This biographical sketch is largely adapted from "News of the Church: Elder John
B. Dickson of the Seventy" from the Ensign, August 1992, page 77 on the
occasion of his call to the Second Quorum of the Seventy.
The only way we can return to our heavenly home and
ultimately reach perfection is in “total companionship with the Savior,”
says Elder John Baird Dickson. “My great longing is to help others know
him and come unto him.”
Born in Tacoma, Washington, to John H. Dickson and
Helen Baird on 12 July 1943, Elder Dickson moved with his family several
years later to nearby Arlington, where his father worked in the timber
industry and young John grew to appreciate hard work and nature.
After receiving a mission call to Mexico in 1962,
he learned he had bone cancer in his right arm. Doctors did not expect
him to live more than a month.
Strong family support and the comforting words his
father gave him in a blessing sustained him. Ten months later, he left
for his mission grateful that his life had been spared, though his arm
had been amputated.
What some may consider to be a handicap has never
bothered him. “Losing my arm has proved to be one of the greater blessings
in my life. I am more patient with other people because I have had to be
patient with myself.”
After his mission, he married Delores Jones in the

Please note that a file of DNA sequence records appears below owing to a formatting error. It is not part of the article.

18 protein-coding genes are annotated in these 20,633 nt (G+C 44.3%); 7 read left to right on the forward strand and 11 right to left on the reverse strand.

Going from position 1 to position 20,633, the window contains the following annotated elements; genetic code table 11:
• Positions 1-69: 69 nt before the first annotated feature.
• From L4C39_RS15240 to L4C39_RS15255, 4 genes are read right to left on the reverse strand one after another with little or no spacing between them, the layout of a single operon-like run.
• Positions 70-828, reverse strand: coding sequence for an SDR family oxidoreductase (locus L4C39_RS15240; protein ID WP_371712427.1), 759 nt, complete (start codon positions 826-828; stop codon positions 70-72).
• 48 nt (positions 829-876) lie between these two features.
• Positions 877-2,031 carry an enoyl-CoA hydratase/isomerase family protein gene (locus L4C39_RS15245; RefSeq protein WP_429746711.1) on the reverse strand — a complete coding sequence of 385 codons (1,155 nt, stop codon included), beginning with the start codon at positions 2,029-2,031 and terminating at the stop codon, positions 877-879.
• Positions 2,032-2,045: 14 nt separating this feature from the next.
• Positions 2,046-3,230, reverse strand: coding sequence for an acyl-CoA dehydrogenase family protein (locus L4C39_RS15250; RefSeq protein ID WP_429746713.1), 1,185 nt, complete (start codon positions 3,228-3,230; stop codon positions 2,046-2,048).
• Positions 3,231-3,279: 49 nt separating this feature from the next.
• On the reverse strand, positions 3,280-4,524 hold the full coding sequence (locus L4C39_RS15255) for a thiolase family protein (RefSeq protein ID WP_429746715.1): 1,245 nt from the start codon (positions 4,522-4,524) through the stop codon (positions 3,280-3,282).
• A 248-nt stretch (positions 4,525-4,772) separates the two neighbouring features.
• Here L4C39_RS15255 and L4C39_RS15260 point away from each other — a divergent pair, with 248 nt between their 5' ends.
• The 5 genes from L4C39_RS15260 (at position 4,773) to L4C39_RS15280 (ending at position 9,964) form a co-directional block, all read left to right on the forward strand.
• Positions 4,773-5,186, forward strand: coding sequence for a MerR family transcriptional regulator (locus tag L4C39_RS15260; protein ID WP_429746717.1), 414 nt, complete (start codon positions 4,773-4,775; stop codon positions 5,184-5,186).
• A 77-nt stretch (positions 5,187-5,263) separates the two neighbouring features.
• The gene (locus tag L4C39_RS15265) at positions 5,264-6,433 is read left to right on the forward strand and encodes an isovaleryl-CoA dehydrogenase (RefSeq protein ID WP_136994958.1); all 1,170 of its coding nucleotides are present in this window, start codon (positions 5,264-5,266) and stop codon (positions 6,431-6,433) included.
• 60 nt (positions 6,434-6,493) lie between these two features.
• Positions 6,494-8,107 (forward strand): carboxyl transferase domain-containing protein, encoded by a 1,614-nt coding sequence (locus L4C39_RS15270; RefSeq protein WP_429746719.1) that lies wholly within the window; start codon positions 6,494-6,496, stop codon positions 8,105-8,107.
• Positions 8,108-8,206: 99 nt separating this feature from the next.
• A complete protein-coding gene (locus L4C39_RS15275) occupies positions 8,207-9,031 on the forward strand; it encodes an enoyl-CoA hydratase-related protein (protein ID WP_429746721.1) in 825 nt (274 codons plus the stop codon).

Oakland Temple in 1966. Two years later, he graduated from Brigham Young
University and joined a family sawmill operation in Washington.
In 1978 Elder Dickson returned to Mexico to preside
over the newly created Mexico City North Mission. For the last eight years,
he has been president of the Mt. Vernon Washington Stake.
His “most significant calling” is that of father
to eight children (seven girls) and husband to “an angel from heaven.”
He also places great importance on being an effective home teacher.
Although he has helped point many souls to Christ,
his longing to share the gospel is insatiable, his wife, Delores, says.
“He loves everyone.”
Elder Dickson calls himself “extremely ordinary,”
but his capacity to love and serve is, by all accounts, extraordinary.
Elder Dickson served in the Second Quorum
until April 1, 1995 when he was sustained to the First Quorum of the Seventy.
He continues to serve in the First Quorum at this writing.